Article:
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How to Pay for Your Retirement Home

Ah retirement, the time when you can walk away from your job and never look back.  Why not?  You’ve worked for 30-years or more and you have earned the right to enjoy your retirement.  However, there is one wrinkle when it comes to retirement which is how to pay for your retirement home.  Well, fear no more as this article will introduce you to the ins and out of getting a mortgage after you have retired.

What’s All the Hubbub?

How to Pay for Your Retirement Home
How to Pay for Your Retirement Home
The reason is simple, mortgage lenders look at borrowers based on the combination of how much they earn and their credit score.  As you can see the income piece can be tricky for many retirees largely because they are living on a fixed income.

Even though Freddie Mac recently changed its rules to allow lenders to consider retirement assets to get a loan the rub is that much of a borrower’s retirement assets are meant to cover living expenses.  Over time this can mean spending more money on healthcare and this means there is less to pay for a mortgage.

Another wrinkle is that rules specify that a borrower must be fully vested and for some people, this isn’t possible.  In addition, the rule only allows lenders to use 70 percent of the assets and then they need to subtract closing costs a well.  As such, this might not help many retirees.

More Bang for Your Buck

This brings us to something which every retiree should know about buying a home – that is to look in place where your dollar will go far.  This can include the area around Daytona Beach in Florida.  When you do this, you can not only get more house for less but this will also reduce the amount you will need to finance, which will make it easier to get a loan.

In fact, people have been moving to low-cost locales for retirement for years now and it with air travel being relatively inexpensive these days you can easily flow home to see the grandkids every now and then.

However, one question comes to mind – or it should.  That is, how do you find the right location for retirement.  Well, the best advice is to start by talking to your investment advisor to find out home much money you need to purchase a new home.  These funds could come from the sale of your existing home, your retirement savings, or a loan. Either way, you want to have a clear idea of the budget before you get started.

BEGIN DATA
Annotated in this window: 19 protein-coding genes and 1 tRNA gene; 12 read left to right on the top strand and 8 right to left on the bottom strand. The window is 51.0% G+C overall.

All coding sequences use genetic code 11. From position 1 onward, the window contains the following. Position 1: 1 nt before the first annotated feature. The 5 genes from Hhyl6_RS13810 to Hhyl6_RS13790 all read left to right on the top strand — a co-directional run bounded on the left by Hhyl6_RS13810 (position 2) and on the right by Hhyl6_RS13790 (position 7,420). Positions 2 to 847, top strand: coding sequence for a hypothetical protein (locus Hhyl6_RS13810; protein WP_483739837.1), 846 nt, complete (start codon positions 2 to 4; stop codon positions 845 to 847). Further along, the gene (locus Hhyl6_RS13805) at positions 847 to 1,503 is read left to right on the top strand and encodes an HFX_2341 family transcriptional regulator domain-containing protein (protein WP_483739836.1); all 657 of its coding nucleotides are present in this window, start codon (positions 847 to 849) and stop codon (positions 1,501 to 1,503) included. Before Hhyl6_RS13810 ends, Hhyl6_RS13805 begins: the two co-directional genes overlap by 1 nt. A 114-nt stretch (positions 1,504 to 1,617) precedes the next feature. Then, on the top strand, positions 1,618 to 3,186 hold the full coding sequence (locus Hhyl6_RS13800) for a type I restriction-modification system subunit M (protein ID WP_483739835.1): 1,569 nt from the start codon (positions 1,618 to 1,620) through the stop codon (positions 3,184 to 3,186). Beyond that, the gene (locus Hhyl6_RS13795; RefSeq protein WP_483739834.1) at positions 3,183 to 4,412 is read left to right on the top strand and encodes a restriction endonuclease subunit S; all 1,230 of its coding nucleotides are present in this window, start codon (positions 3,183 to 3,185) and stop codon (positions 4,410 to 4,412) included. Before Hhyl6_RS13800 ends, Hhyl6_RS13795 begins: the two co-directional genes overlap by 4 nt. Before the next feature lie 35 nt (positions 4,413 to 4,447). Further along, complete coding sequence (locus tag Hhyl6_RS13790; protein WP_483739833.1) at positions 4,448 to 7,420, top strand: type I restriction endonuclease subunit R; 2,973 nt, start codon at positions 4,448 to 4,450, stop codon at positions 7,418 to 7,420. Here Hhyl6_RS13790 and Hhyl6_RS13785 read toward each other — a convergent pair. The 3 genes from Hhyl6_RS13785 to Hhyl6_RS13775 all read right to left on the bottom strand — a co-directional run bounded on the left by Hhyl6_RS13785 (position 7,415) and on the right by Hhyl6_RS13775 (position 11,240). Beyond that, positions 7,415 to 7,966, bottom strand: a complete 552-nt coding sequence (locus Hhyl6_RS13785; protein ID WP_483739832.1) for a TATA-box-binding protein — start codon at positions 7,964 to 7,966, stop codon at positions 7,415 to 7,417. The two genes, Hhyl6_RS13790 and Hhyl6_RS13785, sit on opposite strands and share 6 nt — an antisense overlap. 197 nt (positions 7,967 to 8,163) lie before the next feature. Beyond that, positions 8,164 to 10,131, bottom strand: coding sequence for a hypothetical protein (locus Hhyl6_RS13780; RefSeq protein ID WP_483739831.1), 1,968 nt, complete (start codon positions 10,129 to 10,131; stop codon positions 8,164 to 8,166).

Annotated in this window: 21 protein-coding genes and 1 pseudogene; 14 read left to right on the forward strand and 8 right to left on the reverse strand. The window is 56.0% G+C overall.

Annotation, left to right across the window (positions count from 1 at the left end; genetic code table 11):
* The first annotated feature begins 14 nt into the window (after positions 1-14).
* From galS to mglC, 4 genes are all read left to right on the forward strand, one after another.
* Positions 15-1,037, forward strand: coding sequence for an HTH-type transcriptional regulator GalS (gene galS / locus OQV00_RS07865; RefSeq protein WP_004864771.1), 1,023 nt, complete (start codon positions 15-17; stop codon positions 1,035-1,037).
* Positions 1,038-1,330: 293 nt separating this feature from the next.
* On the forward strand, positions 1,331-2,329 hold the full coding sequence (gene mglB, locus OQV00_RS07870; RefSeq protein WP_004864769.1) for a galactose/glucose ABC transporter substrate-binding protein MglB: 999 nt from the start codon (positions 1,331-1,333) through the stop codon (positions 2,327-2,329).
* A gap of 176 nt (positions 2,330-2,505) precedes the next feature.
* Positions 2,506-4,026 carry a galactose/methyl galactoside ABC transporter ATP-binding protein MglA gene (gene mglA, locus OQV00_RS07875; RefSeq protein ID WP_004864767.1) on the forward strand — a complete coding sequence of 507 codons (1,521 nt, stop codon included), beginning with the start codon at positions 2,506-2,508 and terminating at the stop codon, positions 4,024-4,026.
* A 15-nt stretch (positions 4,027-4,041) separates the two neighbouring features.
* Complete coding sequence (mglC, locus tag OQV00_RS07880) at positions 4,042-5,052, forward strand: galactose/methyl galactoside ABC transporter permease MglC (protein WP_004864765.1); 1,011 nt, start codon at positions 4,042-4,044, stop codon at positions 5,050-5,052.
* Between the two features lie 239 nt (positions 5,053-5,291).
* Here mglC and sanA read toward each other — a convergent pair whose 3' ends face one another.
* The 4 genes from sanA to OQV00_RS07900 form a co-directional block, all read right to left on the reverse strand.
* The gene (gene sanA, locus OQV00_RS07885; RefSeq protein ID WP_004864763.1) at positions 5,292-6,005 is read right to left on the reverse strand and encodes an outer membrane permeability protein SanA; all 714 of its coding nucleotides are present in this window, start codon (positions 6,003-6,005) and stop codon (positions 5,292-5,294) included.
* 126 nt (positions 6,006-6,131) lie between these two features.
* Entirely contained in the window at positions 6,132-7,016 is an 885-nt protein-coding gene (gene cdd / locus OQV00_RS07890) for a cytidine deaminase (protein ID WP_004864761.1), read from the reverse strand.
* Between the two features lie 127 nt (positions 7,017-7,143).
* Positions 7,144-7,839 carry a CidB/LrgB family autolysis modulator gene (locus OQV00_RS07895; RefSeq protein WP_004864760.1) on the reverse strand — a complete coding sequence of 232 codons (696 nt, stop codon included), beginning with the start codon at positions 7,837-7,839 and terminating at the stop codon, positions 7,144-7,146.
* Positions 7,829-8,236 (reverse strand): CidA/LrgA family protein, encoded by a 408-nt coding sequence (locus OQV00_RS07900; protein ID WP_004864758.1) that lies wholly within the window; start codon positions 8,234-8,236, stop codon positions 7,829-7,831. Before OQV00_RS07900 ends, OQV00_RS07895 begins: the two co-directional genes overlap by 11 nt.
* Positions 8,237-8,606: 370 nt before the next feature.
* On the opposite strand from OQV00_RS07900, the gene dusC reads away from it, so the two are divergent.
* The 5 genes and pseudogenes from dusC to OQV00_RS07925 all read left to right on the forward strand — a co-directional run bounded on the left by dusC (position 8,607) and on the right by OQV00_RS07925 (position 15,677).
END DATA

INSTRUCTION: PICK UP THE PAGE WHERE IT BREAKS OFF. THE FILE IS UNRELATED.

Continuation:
From there you can start to look at cost of homes in retirement destinations, such as Florida. Now you don’t just want to look at places where retirees flock but want to make sure these destinations have plenty of the things that you love to do – after all, a rabid skier would want to retire on a sandy beach.

Now Down to the Nitty Gritty

You’ve figured out how much you have and you have found the perfect home, now it is time to buy the house.  Here’s what you need to know.  First, most lenders who specialize in traditional loans to retirees prefer that the borrower will have a two-year history of draws on their accounts.  The reason for this is that the lenders want to make sure the borrowers can manage their money.

Given this wrinkle, you will want to meet with a lender to have them walk you through the qualification process.  That being said, there might be another option if a traditional mortgage is not the right fit – a reverse mortgage.

While many people don’t know this, you can use a reverse mortgage to purchase a new home.  Granted, the rules for using a reverse mortgage to purchase a home are slightly different but the in some cases this might be the right option for a retiree.

Ultimately, this option is a good fit if you are selling your previous home and need some extra financing to purchase your new home.  However, you want to be mindful of how the loan will work as you want to make sure that the equity you have the day you purchase your home is not used to cover the accrued interest over time.

( Photo by Gold Beach Real Estate )

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